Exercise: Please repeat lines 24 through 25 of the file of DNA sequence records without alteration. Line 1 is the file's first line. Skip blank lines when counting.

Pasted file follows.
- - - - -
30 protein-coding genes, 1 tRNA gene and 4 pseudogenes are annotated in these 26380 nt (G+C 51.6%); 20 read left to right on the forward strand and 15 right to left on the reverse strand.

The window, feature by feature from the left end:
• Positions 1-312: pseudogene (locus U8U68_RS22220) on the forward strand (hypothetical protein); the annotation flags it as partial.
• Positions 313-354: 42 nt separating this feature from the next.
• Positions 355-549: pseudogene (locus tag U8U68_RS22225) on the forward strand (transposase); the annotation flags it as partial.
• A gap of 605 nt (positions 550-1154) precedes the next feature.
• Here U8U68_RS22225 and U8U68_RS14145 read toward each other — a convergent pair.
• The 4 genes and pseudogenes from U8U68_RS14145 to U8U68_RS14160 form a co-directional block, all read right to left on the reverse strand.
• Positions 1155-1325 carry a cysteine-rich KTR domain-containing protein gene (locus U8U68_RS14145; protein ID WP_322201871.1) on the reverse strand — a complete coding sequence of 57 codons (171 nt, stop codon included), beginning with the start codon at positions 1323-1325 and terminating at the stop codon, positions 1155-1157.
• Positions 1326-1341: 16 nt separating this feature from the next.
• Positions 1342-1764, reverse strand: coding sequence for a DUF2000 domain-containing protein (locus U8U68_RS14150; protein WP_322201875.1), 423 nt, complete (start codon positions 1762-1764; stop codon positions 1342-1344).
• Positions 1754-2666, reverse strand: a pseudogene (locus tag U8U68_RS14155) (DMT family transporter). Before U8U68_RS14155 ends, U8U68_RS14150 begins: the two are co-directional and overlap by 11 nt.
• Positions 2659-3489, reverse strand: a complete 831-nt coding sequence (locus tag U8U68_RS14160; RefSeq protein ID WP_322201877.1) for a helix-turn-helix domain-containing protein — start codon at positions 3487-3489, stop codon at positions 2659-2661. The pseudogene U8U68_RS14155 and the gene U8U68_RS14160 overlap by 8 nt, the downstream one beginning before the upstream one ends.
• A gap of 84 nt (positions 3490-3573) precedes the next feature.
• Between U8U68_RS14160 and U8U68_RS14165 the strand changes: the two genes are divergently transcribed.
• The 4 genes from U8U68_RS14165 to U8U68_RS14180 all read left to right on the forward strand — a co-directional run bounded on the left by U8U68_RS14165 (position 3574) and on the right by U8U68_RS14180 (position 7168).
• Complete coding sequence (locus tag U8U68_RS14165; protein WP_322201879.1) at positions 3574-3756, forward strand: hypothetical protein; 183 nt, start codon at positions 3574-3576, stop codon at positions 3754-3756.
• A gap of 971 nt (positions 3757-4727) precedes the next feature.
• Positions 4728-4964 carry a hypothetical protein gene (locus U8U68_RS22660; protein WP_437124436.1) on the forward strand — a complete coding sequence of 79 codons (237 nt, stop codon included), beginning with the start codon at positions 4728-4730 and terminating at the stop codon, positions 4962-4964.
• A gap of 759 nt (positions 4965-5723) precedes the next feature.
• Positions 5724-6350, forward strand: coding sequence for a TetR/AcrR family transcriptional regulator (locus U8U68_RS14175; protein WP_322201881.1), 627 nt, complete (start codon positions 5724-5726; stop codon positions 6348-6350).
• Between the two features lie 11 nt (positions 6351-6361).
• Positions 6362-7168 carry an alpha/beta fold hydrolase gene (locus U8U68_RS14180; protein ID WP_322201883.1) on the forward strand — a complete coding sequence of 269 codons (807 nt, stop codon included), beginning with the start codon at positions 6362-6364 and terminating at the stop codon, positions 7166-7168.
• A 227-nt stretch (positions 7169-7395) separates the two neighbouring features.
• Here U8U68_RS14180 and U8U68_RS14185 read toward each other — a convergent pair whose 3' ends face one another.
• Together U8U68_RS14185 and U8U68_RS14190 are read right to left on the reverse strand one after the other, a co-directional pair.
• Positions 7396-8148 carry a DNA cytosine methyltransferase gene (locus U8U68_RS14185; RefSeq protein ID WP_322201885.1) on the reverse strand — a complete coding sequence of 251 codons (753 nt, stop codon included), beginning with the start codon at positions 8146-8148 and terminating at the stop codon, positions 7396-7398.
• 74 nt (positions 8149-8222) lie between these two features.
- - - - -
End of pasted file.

• A 227-nt stretch (positions 7169-7395) separates the two neighbouring features.
• Here U8U68_RS14180 and U8U68_RS14185 read toward each other — a convergent pair whose 3' ends face one another.